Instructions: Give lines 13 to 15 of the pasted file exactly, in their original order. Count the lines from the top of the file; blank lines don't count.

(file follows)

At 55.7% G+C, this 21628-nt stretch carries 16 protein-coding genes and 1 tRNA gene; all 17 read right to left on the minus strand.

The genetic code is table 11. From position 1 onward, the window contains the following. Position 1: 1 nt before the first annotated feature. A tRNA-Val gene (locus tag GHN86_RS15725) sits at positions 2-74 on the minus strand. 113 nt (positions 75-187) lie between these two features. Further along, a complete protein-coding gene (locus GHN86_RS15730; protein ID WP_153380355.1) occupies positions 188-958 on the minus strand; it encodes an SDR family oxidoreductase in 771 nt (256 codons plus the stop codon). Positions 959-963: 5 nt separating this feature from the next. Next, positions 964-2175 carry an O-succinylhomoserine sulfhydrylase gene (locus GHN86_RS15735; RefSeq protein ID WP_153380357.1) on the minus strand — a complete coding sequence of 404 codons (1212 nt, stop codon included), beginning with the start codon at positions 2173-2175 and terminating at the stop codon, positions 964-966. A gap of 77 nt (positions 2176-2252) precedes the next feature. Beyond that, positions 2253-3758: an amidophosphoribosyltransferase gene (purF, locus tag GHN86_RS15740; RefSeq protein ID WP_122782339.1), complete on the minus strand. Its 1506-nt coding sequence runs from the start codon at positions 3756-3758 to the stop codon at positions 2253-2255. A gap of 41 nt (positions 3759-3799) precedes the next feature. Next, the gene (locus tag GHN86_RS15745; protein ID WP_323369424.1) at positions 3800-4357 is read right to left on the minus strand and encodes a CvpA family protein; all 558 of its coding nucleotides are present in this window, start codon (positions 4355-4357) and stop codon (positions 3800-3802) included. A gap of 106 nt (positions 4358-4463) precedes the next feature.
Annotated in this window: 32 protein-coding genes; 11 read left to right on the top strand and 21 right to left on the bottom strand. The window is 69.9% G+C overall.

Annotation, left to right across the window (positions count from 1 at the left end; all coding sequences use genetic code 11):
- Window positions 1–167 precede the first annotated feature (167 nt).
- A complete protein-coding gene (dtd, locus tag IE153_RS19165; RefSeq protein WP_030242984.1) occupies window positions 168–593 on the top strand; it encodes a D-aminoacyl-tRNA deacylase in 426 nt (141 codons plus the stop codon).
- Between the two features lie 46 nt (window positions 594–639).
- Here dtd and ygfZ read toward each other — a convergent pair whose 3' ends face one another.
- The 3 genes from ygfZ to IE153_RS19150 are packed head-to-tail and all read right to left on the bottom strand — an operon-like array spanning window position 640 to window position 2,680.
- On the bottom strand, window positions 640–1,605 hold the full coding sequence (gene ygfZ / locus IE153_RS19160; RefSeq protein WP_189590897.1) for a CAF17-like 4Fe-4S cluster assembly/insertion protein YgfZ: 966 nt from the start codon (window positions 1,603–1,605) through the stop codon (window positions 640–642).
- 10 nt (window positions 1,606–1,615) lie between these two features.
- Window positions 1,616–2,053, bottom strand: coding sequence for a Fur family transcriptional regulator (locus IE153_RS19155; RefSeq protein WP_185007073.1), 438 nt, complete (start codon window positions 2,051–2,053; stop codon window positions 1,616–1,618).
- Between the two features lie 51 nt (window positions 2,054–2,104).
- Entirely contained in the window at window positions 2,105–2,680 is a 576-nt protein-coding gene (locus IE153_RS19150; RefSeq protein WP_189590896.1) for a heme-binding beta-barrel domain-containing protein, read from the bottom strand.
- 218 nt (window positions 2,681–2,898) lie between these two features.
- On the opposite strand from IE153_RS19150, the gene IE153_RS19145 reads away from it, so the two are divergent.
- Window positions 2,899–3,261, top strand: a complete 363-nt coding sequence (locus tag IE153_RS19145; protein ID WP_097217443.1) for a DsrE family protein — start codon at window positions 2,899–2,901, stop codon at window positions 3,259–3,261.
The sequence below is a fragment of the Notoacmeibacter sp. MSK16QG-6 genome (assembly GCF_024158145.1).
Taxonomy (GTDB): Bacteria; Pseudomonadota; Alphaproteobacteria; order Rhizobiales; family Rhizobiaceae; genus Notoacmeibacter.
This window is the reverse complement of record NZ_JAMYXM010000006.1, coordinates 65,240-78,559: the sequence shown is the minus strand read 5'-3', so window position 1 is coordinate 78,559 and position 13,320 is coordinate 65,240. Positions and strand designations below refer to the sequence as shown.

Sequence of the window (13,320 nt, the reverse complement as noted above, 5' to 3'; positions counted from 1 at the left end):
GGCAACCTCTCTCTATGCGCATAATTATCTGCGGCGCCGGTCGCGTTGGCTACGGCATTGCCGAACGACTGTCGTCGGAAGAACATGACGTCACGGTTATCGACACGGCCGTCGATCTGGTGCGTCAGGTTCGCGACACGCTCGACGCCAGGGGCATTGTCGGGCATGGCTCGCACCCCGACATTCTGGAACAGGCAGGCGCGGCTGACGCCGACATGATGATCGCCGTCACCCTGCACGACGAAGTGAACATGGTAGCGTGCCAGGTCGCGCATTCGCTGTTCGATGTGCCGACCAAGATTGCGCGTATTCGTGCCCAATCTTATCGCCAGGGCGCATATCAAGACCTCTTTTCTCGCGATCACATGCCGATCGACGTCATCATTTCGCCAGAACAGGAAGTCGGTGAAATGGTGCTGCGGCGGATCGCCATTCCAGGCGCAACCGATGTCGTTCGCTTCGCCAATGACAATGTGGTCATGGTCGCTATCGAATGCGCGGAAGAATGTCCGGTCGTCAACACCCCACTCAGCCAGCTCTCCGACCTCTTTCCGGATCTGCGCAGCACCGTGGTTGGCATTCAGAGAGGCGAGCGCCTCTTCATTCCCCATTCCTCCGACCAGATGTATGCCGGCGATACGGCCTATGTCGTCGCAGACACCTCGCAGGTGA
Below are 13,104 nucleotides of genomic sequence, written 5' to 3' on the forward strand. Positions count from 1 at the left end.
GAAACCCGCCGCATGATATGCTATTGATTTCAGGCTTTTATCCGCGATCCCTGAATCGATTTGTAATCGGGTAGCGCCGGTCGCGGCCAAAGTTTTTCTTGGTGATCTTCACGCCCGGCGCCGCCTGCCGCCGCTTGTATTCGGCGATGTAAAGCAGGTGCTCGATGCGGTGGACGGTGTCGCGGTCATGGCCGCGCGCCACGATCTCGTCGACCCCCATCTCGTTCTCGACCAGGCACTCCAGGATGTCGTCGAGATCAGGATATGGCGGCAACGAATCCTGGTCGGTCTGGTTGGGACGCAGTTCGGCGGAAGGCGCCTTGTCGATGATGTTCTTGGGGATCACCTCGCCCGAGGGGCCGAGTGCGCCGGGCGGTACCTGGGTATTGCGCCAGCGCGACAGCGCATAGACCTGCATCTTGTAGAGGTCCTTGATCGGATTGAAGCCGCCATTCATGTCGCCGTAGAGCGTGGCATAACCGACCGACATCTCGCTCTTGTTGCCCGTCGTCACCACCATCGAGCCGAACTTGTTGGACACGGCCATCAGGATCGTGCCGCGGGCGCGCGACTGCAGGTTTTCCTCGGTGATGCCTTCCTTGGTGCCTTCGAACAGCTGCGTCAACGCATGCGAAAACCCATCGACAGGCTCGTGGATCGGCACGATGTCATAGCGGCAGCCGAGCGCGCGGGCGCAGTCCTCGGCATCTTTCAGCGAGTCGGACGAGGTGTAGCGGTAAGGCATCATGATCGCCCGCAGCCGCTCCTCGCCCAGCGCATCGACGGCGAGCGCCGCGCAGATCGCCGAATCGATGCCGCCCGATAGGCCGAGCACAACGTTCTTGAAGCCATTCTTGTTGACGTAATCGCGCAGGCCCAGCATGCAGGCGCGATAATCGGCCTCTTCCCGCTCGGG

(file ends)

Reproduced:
- Between the two features lie 51 nt (window positions 2,054–2,104).
- Entirely contained in the window at window positions 2,105–2,680 is a 576-nt protein-coding gene (locus IE153_RS19150; RefSeq protein WP_189590896.1) for a heme-binding beta-barrel domain-containing protein, read from the bottom strand.
- 218 nt (window positions 2,681–2,898) lie between these two features.